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SIR JOHN FROISSART Chronicles of England, France, Spain and the adjoining countries from the latter part of the reign of Edward II to the coronation of Henry IV. Vol.9

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SIR JOHN FROISSART
Chronicles of England, France, Spain and the adjoining countries from the latter part of the reign of Edward II to the coronation of Henry IV. Vol.9
page 227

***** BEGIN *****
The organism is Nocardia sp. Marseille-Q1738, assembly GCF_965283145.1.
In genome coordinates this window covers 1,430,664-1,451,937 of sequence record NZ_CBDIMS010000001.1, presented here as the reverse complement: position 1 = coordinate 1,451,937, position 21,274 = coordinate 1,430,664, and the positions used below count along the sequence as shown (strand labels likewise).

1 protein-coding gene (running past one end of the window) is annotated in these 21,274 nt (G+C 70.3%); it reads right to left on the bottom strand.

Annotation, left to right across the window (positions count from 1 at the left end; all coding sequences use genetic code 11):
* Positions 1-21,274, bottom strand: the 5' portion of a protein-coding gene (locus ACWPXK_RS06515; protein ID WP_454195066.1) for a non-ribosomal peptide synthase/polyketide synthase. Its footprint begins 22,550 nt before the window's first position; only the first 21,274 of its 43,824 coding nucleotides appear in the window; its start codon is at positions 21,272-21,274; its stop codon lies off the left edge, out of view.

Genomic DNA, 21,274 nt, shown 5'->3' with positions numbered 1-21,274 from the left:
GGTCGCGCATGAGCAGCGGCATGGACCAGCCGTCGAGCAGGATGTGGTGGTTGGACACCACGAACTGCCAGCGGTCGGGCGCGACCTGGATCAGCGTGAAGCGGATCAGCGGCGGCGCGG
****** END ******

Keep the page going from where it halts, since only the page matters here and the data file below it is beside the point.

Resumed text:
bitterly lamented his lofs, for he was of a mot . amiable character, and had been the preceding year his companion at arms in Pruffia. \ A council was held in the field, whether or not to retire to Grave and carry their prifoners thither ; but the duke oppofed it, faying—c I made a vow to our Lady of Nimeguen when ^ I left that town, and which I again renewed be-fore we began the combat : in obedience to which, I order, that we gaily return to Nimeguen, and offer our thankfgivings to the holy Virgin, who -has aflifted us in our victory/ This command was obeyed; for, as the duke had given it, no one made any objection ; and they fet out, on their return towards Nimeguen, full gallop. It was two long leagues from the field of battle, but they were foon there. On, this fortunate news being told in that town, great rejoicings were made by both fexes ; and the clergy went out in proceflion to meet the duke, and received him with acclamations. The duke did not turn to the right nor left, but rode with his knights ftraight to the church where the image of our Lady was, knd in which he had great faith. When he had entered her chapel, he difarmed himfelf of every thing to his doublet, and offered up his armour on the altar, in honour of our Lady, returning thankfgivings for the victory he had gained over his enemies. The banners and pennons of the enemy were * all hung up in this chapel, but I know not if they be ftill there : the duke retired to his hôtel, and fil§


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